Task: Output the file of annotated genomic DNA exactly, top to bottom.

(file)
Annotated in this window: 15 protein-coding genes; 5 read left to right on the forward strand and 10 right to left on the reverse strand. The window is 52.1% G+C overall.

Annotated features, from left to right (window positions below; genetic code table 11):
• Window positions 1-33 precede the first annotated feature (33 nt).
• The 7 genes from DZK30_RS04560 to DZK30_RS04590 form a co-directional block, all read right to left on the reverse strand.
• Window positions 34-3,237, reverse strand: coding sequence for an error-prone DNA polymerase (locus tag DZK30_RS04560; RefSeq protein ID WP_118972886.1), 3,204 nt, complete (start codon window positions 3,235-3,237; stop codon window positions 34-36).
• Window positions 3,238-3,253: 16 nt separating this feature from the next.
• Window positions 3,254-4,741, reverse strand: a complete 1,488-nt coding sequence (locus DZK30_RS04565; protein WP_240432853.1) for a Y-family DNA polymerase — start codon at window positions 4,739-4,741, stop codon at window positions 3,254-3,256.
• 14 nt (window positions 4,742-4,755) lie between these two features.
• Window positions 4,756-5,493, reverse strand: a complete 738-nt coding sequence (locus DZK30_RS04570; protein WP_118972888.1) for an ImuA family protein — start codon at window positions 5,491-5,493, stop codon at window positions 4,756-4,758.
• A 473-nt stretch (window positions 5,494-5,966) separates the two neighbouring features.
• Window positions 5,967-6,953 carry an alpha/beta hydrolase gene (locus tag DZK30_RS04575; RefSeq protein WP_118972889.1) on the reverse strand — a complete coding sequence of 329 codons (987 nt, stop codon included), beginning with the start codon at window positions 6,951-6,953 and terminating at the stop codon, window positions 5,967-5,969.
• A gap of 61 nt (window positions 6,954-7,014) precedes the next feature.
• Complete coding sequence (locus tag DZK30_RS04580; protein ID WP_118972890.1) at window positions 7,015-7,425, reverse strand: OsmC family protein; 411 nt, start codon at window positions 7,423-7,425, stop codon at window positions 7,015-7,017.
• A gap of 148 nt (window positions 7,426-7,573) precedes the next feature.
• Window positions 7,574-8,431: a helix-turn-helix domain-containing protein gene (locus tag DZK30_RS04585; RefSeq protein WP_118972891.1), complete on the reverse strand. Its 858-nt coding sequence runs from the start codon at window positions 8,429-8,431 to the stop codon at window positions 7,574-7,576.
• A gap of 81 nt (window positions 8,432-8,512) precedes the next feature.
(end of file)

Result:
Annotated in this window: 15 protein-coding genes; 5 read left to right on the forward strand and 10 right to left on the reverse strand. The window is 52.1% G+C overall.

Annotated features, from left to right (window positions below; genetic code table 11):
• Window positions 1-33 precede the first annotated feature (33 nt).
• The 7 genes from DZK30_RS04560 to DZK30_RS04590 form a co-directional block, all read right to left on the reverse strand.
• Window positions 34-3,237, reverse strand: coding sequence for an error-prone DNA polymerase (locus tag DZK30_RS04560; RefSeq protein ID WP_118972886.1), 3,204 nt, complete (start codon window positions 3,235-3,237; stop codon window positions 34-36).
• Window positions 3,238-3,253: 16 nt separating this feature from the next.
• Window positions 3,254-4,741, reverse strand: a complete 1,488-nt coding sequence (locus DZK30_RS04565; protein WP_240432853.1) for a Y-family DNA polymerase — start codon at window positions 4,739-4,741, stop codon at window positions 3,254-3,256.
• 14 nt (window positions 4,742-4,755) lie between these two features.
• Window positions 4,756-5,493, reverse strand: a complete 738-nt coding sequence (locus DZK30_RS04570; protein WP_118972888.1) for an ImuA family protein — start codon at window positions 5,491-5,493, stop codon at window positions 4,756-4,758.
• A 473-nt stretch (window positions 5,494-5,966) separates the two neighbouring features.
• Window positions 5,967-6,953 carry an alpha/beta hydrolase gene (locus tag DZK30_RS04575; RefSeq protein WP_118972889.1) on the reverse strand — a complete coding sequence of 329 codons (987 nt, stop codon included), beginning with the start codon at window positions 6,951-6,953 and terminating at the stop codon, window positions 5,967-5,969.
• A gap of 61 nt (window positions 6,954-7,014) precedes the next feature.
• Complete coding sequence (locus tag DZK30_RS04580; protein ID WP_118972890.1) at window positions 7,015-7,425, reverse strand: OsmC family protein; 411 nt, start codon at window positions 7,423-7,425, stop codon at window positions 7,015-7,017.
• A gap of 148 nt (window positions 7,426-7,573) precedes the next feature.
• Window positions 7,574-8,431: a helix-turn-helix domain-containing protein gene (locus tag DZK30_RS04585; RefSeq protein WP_118972891.1), complete on the reverse strand. Its 858-nt coding sequence runs from the start codon at window positions 8,429-8,431 to the stop codon at window positions 7,574-7,576.
• A gap of 81 nt (window positions 8,432-8,512) precedes the next feature.